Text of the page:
U.S. military takes control of Sudan ahead of referendum

In a move expected to have widespread consequences, the United States Navy and the United States Army have secured the annexation of Sudan and have taken control of the new government in Khartoum. The events on Friday come just days after the United States State Department warned Sudan’s government that it would face “even more severe actions” if it failed to hold the upcoming plebiscite. The vote will ask Sudanese voters whether or not to adopt a new constitution that increases the president’s powers, removes much of the legislative control from the country’s parliament, and limits the power of many of the judiciary’s decisions.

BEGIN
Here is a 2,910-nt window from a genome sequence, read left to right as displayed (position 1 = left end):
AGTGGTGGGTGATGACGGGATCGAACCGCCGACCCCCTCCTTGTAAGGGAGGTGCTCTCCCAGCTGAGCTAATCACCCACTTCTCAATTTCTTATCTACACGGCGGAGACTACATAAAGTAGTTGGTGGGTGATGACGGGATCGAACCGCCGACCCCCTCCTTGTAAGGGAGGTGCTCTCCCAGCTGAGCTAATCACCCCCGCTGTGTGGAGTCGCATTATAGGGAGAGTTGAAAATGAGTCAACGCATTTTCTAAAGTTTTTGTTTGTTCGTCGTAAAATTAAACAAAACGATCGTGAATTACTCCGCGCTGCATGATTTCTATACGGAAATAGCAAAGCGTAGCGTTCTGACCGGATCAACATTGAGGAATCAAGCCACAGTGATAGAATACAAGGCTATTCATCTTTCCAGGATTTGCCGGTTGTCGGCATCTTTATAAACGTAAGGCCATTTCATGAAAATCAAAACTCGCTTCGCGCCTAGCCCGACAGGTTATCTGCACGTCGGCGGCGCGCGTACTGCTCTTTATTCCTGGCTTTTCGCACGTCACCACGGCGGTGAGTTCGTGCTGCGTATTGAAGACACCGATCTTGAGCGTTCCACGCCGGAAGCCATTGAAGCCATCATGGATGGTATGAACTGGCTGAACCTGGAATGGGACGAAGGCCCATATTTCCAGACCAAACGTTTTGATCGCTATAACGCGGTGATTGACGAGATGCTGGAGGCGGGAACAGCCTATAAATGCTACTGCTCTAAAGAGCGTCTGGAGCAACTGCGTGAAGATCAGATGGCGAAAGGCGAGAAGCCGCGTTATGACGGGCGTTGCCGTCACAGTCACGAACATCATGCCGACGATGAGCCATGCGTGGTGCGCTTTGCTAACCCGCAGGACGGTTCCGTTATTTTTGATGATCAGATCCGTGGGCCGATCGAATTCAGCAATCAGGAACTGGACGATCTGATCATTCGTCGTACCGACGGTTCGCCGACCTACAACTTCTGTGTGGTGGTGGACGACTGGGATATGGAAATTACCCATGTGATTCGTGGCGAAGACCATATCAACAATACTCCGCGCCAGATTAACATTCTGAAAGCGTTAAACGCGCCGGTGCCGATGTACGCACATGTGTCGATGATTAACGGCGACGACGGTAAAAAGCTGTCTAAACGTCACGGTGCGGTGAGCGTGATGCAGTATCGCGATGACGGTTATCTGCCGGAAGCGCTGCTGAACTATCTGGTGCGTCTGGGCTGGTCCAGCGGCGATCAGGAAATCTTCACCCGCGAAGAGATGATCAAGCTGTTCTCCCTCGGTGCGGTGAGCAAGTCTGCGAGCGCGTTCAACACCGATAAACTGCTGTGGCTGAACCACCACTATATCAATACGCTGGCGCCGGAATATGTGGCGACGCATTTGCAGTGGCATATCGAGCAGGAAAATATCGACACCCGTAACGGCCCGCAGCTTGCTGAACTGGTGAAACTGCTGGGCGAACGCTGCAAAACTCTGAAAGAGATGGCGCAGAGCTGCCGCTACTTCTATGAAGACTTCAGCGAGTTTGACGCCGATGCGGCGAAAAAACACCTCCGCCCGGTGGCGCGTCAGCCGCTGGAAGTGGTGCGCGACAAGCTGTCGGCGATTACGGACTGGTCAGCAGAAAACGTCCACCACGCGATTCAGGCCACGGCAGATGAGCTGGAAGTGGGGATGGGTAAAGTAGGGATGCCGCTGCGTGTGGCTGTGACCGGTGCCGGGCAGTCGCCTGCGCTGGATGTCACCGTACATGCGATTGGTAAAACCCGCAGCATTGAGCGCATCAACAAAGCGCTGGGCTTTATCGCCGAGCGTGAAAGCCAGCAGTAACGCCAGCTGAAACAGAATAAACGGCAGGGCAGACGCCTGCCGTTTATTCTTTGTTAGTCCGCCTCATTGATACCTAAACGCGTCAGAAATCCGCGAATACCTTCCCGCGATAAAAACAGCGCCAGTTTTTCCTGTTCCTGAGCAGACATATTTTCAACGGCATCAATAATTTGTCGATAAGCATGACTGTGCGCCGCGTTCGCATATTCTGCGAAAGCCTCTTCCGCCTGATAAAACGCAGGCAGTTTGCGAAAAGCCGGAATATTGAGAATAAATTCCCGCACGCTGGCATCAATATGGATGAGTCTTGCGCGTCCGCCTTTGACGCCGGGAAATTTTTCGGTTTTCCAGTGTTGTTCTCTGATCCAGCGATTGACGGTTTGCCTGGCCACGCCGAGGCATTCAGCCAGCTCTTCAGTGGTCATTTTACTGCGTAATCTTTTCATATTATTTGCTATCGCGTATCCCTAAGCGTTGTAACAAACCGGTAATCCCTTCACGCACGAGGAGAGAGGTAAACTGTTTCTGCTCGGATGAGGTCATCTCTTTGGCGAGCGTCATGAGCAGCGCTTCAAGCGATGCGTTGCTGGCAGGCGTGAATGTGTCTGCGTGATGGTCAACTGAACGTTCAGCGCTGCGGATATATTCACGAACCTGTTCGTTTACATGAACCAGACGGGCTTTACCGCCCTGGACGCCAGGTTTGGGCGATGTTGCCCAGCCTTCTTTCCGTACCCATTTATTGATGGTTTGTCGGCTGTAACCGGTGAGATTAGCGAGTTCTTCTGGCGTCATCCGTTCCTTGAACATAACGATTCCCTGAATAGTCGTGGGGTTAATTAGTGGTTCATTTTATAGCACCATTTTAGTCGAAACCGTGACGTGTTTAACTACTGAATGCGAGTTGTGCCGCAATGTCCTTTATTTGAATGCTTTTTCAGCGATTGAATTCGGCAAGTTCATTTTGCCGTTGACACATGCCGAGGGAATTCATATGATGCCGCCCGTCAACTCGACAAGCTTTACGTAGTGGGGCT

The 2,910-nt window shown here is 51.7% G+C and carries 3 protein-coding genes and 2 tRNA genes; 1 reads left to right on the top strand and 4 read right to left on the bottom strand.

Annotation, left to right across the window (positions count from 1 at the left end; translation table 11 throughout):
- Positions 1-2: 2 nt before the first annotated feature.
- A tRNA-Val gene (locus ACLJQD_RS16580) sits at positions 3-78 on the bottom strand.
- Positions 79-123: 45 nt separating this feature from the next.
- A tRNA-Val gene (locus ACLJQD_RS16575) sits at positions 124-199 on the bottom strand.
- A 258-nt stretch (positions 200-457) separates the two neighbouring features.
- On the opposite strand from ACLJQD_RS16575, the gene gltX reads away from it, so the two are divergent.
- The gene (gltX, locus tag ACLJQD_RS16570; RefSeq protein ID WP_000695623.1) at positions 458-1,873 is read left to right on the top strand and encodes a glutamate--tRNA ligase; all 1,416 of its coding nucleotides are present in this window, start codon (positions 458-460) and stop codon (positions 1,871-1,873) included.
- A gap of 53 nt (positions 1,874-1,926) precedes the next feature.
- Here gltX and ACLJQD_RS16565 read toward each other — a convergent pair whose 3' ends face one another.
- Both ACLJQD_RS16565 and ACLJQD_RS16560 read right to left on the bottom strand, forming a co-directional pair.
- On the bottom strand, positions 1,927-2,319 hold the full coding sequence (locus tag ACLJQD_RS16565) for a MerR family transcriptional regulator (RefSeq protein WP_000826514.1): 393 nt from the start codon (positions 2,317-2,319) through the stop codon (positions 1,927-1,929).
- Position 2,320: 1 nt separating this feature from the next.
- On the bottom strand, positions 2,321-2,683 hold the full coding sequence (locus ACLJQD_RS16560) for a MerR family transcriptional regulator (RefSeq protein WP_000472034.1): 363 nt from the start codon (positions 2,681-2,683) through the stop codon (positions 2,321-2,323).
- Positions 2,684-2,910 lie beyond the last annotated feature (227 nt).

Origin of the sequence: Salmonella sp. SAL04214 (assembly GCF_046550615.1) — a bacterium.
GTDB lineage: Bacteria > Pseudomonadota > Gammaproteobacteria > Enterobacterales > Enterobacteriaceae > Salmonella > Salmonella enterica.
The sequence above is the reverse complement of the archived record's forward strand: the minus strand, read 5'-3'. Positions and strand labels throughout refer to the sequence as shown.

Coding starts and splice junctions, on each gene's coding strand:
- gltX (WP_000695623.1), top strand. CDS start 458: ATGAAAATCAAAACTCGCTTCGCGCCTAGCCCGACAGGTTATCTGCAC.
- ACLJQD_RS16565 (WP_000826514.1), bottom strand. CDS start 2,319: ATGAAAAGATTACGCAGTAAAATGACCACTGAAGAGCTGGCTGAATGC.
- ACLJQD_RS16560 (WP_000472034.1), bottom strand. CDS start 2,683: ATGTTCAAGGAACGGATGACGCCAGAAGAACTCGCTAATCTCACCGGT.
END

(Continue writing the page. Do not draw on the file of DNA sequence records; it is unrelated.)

The Washington Post reported that South Sudan’s president, Salva Kiir, is holding a political summit on Saturday to ensure the successful participation of his government’s soldiers in the referendum. In a statement issued on Friday, the Pentagon referred to the anti-government protests as “disturbances” that “are occurring throughout Sudan,” and said that the U.S. military is doing “everything possible to facilitate and protect the continuation of the referendum on 11th August.”

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